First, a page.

North County boy severely burned by school experiment gone wrong

ENCINITAS, Calif. -- A school science experiment gone horribly wrong left a 13-year-old North County boy with severe burns across his face.

Priest Rivera and other students at Capri Elementary School in Encinitas were doing an experiment called the "fire black snake," which uses a combination of rubbing alcohol, sand and baking soda to create an oozing chemical reaction similar to popular "glow worm" fireworks.

But the June 13 experiment did not go as planned.

"The teacher started pouring more rubbing alcohol on the fire itself and it just exploded in my face,” Rivera told FOX 5. The teen says he was instantly covered in flames.

Priest's mom was home at the time, and she lives close enough to the school that she actually heard the emergency response.

“I heard sirens in the distance, and I’m always praying, 'Please let the kids be safe.' I turned my water off and two seconds later the call came in,” Gina Rivera said.

Priest has undergone four surgeries for facial burns to his left cheek and neck area in the weeks since the accident. Back home now, he told FOX 5 his pain level hovers around an "8 out of 10." He is expected to recover, but it remains to be seen how his scars will heal.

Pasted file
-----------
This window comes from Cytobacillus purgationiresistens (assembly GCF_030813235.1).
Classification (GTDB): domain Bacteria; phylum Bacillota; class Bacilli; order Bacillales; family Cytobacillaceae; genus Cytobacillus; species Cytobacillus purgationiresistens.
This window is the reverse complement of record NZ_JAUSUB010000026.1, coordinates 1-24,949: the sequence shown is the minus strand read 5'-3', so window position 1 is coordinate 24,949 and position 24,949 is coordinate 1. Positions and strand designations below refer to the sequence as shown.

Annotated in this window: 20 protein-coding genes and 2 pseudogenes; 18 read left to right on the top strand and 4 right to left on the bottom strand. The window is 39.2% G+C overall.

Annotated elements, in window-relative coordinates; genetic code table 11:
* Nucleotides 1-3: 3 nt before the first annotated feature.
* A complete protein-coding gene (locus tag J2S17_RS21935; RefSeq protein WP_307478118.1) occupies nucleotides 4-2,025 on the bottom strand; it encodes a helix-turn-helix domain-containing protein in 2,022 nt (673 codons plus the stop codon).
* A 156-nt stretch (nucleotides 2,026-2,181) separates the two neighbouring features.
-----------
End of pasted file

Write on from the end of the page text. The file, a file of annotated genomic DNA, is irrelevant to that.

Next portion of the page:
The Rivera family has filed a claim against the school district for millions of dollars, alleging the experiment was unsafely conducted.

Encinitas School District declined an interview request from FOX 5 but provided the following statement:

"The issue that you are asking about involves one of our students and is still under investigation by the district.  Due to the students’ right to privacy, we are unable to provide a response or update at this time."

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